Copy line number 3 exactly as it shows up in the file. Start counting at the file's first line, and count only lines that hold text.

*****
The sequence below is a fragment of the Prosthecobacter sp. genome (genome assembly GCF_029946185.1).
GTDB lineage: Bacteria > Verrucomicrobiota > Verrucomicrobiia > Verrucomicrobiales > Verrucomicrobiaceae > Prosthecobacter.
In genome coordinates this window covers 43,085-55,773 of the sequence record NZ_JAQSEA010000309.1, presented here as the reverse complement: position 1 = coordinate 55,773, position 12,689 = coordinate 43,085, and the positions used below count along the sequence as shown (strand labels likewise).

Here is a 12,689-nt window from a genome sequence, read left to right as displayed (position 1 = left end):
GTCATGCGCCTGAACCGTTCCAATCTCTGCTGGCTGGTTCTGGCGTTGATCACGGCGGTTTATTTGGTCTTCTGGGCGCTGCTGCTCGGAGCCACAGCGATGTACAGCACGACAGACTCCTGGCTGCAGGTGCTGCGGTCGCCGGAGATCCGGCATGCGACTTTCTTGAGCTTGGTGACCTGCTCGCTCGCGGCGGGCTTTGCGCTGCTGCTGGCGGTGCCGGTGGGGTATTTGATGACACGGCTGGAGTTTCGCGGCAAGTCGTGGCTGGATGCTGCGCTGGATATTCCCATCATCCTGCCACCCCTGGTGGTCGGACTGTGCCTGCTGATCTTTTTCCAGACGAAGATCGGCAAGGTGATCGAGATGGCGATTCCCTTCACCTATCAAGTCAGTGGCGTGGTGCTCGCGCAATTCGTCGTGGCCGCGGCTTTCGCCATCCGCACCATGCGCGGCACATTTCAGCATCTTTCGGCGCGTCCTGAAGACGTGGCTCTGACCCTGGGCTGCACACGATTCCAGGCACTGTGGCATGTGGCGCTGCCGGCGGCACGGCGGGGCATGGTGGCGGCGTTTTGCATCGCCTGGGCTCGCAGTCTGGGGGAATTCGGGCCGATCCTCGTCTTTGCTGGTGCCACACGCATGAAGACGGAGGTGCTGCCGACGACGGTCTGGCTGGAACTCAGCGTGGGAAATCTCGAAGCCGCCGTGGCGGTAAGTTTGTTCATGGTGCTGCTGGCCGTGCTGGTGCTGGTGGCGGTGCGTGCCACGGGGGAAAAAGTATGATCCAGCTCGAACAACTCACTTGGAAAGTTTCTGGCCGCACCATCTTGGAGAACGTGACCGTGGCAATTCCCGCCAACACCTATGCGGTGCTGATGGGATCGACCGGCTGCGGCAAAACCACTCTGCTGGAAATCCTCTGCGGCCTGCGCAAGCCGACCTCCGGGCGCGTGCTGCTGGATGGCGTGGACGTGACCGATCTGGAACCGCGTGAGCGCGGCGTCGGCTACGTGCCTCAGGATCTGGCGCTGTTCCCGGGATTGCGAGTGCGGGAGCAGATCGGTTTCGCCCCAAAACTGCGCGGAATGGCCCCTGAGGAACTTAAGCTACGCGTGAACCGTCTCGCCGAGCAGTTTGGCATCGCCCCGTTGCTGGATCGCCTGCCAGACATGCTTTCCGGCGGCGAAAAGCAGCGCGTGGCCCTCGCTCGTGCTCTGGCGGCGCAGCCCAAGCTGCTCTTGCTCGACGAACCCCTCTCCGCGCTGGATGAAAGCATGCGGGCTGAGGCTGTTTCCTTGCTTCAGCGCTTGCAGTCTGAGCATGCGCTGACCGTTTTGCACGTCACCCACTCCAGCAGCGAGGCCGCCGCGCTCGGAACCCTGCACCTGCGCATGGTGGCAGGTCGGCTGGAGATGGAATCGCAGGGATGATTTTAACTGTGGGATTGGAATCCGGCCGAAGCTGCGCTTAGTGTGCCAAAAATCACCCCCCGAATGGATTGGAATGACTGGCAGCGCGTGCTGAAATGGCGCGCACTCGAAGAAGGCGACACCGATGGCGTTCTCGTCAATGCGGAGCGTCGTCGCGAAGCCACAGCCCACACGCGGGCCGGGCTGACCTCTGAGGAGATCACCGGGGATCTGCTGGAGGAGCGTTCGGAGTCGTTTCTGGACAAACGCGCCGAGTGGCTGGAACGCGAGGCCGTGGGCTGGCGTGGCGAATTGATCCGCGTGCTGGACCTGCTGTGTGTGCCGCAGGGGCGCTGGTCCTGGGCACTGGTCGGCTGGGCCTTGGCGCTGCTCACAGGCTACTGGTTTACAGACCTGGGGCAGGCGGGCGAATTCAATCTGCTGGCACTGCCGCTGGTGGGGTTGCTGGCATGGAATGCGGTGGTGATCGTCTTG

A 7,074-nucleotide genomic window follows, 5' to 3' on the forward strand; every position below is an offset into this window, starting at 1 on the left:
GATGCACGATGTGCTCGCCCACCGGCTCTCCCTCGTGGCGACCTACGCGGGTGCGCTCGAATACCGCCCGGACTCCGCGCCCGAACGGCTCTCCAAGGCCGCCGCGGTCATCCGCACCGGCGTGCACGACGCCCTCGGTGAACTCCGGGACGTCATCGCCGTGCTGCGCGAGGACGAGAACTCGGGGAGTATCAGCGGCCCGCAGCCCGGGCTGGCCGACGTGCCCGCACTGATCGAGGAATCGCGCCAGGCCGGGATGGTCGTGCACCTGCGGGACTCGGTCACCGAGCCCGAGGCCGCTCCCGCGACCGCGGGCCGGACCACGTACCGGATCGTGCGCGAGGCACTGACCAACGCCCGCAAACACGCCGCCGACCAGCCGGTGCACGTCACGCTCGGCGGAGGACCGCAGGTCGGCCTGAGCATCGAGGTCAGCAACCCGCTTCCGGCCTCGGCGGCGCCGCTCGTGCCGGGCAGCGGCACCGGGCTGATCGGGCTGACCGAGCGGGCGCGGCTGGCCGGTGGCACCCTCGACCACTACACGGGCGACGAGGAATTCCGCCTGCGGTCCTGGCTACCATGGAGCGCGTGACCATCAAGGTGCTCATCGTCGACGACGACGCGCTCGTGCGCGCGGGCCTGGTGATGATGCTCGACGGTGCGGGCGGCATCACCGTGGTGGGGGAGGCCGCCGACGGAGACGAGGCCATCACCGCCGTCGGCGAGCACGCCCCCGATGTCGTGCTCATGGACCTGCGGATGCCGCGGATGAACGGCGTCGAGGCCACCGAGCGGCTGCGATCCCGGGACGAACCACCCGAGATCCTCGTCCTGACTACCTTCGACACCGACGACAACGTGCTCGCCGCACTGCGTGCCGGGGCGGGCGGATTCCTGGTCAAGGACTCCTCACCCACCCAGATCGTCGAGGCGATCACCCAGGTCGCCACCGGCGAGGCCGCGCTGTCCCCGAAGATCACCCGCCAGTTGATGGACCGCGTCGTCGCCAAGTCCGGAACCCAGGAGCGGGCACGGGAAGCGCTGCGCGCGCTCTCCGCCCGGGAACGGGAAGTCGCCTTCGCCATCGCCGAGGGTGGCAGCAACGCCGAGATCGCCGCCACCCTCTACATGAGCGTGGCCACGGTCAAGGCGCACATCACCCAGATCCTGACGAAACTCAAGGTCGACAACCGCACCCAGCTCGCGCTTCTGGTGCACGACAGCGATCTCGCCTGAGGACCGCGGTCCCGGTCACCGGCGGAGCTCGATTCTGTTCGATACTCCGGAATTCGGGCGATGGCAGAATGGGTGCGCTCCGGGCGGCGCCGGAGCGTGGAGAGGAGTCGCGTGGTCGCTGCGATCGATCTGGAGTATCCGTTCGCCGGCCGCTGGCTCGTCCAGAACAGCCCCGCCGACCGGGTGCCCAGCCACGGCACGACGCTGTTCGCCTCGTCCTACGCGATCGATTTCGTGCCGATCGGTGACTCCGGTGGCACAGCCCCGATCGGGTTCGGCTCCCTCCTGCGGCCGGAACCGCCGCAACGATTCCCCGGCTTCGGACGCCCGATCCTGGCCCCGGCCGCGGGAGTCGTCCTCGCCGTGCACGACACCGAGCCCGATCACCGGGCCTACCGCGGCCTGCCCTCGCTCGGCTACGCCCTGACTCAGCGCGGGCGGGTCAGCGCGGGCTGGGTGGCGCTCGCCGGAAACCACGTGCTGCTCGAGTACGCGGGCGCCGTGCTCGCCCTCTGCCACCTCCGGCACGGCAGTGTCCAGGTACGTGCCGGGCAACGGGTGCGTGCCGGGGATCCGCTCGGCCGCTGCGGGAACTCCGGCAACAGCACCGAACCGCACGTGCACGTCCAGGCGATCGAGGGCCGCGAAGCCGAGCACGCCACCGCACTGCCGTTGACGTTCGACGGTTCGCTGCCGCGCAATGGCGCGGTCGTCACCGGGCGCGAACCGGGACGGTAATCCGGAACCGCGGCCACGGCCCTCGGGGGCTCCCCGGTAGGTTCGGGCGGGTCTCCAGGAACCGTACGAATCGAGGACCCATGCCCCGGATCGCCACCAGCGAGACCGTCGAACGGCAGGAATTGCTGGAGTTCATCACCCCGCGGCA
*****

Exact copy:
In genome coordinates this window covers 43,085-55,773 of the sequence record NZ_JAQSEA010000309.1, presented here as the reverse complement: position 1 = coordinate 55,773, position 12,689 = coordinate 43,085, and the positions used below count along the sequence as shown (strand labels likewise).